Gov. Lou Leon Guerrero has announced that the IRS has approved Guam’s estimation for Economic Impact Payments to be paid out in the amount of $134.8 million.
In a letter to Speaker Tina Muna Barnes, the governor said this approval is one of the first steps in getting the one-time coronavirus economic payments promised by the White House through the CARES Act.
Leon Guerrero said the Department of Revenue & Taxation Director, Dafne Shimizu, is now working on the next steps with IRS to finalize a plan. That will involve the IRS reviewing Guam’s Economic Impact Payment Implementation Plan (GEIPIP), followed by approval from the U.S. Treasury.
These Economic Impact Payments, says the Governor, are expected in as early as two weeks after the final plan from DRT is approved. Leon Guerrero emphasized that the two-week timeline is contingent on the speed of the IRS approving Guam’s plan.
Additionally, to help the lowest income earners on Guam, the Governor said she is directing Rev & Tax to process and release over $11 million in local funding to pay for the first batch of Economic Impact Payments.
This amount will cover around 6,800 filed tax returns, whose adjusted gross income was $10,000 or less in 2018. The Governor said that would help the island’s most vulnerable people, paying around 10,000 individuals and children. This batch of expedited payments should be issued next week, according to Leon Guerrero’s letter.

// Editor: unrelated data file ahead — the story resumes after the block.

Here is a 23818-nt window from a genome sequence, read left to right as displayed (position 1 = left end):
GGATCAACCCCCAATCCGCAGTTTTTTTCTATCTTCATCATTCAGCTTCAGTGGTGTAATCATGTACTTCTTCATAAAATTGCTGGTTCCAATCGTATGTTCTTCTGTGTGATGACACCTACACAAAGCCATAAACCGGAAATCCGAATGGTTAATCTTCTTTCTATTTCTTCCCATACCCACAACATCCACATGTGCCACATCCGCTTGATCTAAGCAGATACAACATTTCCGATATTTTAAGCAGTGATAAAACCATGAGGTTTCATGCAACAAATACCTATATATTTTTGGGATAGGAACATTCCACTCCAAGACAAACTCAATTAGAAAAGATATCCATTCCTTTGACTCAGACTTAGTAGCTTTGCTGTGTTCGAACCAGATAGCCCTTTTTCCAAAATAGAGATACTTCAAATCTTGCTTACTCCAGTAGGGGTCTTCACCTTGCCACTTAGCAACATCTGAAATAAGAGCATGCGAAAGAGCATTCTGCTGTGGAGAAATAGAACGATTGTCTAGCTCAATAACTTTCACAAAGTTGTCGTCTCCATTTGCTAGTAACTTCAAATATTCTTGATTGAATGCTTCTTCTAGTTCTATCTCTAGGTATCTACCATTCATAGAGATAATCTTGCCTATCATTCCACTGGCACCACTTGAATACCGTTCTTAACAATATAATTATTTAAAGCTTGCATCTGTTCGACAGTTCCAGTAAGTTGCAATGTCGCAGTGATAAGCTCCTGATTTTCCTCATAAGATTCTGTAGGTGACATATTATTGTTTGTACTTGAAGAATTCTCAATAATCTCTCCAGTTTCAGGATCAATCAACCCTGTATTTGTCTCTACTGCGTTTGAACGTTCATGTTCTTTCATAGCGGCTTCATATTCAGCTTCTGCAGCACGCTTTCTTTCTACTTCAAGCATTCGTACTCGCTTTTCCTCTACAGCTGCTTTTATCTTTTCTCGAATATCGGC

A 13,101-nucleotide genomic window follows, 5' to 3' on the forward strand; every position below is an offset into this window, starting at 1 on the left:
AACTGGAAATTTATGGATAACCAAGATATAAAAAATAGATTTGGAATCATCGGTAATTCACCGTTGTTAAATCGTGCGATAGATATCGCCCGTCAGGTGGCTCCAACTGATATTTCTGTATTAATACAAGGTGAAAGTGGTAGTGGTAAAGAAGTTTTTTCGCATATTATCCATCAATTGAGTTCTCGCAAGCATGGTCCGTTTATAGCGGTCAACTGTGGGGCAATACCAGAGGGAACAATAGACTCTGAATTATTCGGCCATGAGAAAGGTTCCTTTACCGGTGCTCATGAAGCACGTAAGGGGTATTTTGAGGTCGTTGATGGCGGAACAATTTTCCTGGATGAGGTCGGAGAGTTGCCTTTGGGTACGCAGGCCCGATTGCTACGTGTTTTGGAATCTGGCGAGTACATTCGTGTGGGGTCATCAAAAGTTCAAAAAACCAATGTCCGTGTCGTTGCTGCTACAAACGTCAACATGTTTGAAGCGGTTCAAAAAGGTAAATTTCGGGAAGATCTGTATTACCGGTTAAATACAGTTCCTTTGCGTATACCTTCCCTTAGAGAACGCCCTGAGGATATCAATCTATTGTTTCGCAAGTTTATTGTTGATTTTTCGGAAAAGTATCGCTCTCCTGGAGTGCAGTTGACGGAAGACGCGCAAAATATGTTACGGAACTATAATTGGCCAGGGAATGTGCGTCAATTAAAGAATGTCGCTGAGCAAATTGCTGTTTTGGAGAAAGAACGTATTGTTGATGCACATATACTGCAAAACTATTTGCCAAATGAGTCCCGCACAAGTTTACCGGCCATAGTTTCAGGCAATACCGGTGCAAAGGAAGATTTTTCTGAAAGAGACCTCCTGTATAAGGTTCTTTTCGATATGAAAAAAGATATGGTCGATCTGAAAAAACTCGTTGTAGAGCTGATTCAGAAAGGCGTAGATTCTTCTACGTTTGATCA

The governor says with economic impact payment funds from the federal government so close to fruition, $11 million is the maximum amount of local funds she will utilize for any advanced payments.
On the same day the Legislature met for an emergency session on appropriating local funds to help residents affected by the COVID-19 economic impacts, the Governor made it clear in her letter that besides the $11 million she’s availed of, “no other local funds are available for programs that do not have the promised of replenishment from federal sources and programs.”
Leon Guerrero said she authorized the $11 million knowing the economic impact payments are soon on their way to refill the coffers the money was borrowed from.
The governor said any more local money appropriated could compromise the government’s ability to respond to COVID-19.